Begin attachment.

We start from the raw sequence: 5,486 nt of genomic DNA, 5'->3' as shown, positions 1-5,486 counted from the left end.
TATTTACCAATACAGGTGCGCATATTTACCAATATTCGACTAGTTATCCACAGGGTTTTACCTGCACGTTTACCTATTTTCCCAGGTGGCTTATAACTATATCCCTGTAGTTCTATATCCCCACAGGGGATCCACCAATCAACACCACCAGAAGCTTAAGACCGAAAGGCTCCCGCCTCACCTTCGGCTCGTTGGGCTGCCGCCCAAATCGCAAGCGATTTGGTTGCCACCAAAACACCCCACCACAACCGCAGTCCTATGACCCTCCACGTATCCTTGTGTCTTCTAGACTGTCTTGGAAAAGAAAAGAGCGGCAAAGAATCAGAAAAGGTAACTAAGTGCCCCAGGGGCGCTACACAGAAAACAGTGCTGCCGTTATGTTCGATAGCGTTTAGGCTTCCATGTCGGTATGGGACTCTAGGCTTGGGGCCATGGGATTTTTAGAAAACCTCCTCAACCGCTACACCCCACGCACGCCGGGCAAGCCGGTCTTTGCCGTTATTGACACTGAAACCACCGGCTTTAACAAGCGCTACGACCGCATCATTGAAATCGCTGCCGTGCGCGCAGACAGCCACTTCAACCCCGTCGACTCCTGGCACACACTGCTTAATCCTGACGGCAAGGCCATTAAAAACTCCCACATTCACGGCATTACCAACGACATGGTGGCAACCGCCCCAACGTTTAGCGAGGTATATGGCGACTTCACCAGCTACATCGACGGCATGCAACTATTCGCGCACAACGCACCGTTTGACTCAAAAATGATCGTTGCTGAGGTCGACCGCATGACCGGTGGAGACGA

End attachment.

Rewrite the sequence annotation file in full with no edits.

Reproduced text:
We start from the raw sequence: 5,486 nt of genomic DNA, 5'->3' as shown, positions 1-5,486 counted from the left end.
TATTTACCAATACAGGTGCGCATATTTACCAATATTCGACTAGTTATCCACAGGGTTTTACCTGCACGTTTACCTATTTTCCCAGGTGGCTTATAACTATATCCCTGTAGTTCTATATCCCCACAGGGGATCCACCAATCAACACCACCAGAAGCTTAAGACCGAAAGGCTCCCGCCTCACCTTCGGCTCGTTGGGCTGCCGCCCAAATCGCAAGCGATTTGGTTGCCACCAAAACACCCCACCACAACCGCAGTCCTATGACCCTCCACGTATCCTTGTGTCTTCTAGACTGTCTTGGAAAAGAAAAGAGCGGCAAAGAATCAGAAAAGGTAACTAAGTGCCCCAGGGGCGCTACACAGAAAACAGTGCTGCCGTTATGTTCGATAGCGTTTAGGCTTCCATGTCGGTATGGGACTCTAGGCTTGGGGCCATGGGATTTTTAGAAAACCTCCTCAACCGCTACACCCCACGCACGCCGGGCAAGCCGGTCTTTGCCGTTATTGACACTGAAACCACCGGCTTTAACAAGCGCTACGACCGCATCATTGAAATCGCTGCCGTGCGCGCAGACAGCCACTTCAACCCCGTCGACTCCTGGCACACACTGCTTAATCCTGACGGCAAGGCCATTAAAAACTCCCACATTCACGGCATTACCAACGACATGGTGGCAACCGCCCCAACGTTTAGCGAGGTATATGGCGACTTCACCAGCTACATCGACGGCATGCAACTATTCGCGCACAACGCACCGTTTGACTCAAAAATGATCGTTGCTGAGGTCGACCGCATGACCGGTGGAGACGA